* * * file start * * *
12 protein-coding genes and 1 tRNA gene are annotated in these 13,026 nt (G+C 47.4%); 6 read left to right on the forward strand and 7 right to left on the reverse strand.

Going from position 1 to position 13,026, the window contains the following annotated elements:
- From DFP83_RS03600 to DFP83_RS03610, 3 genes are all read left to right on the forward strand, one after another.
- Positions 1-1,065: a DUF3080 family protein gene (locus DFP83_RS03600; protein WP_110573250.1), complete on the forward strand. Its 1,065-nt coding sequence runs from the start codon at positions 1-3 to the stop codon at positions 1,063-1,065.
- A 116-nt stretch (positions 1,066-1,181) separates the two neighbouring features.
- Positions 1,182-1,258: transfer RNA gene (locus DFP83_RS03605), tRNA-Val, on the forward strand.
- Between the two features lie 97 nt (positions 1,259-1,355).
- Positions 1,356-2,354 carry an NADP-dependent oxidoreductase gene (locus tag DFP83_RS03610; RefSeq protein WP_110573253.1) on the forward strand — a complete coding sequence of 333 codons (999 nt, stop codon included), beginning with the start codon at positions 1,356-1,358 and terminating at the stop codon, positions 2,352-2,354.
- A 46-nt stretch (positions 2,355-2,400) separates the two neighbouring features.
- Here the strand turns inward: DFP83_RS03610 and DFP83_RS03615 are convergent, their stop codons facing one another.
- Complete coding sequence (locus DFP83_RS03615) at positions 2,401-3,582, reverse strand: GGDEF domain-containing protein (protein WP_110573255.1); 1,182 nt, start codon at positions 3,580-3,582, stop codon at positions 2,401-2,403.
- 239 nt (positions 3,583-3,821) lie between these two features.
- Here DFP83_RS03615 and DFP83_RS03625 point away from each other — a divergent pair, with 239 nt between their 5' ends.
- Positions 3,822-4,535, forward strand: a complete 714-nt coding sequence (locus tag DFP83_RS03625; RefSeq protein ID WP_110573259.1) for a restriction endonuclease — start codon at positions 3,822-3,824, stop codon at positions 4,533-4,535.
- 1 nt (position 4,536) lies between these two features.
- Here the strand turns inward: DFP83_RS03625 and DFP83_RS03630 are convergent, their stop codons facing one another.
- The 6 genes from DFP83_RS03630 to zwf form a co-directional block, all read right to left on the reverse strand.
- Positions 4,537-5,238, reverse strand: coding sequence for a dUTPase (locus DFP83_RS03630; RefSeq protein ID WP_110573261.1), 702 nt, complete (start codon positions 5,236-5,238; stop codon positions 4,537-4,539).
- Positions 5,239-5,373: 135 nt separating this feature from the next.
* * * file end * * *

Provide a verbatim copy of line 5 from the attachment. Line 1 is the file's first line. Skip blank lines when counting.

- A 116-nt stretch (positions 1,066-1,181) separates the two neighbouring features.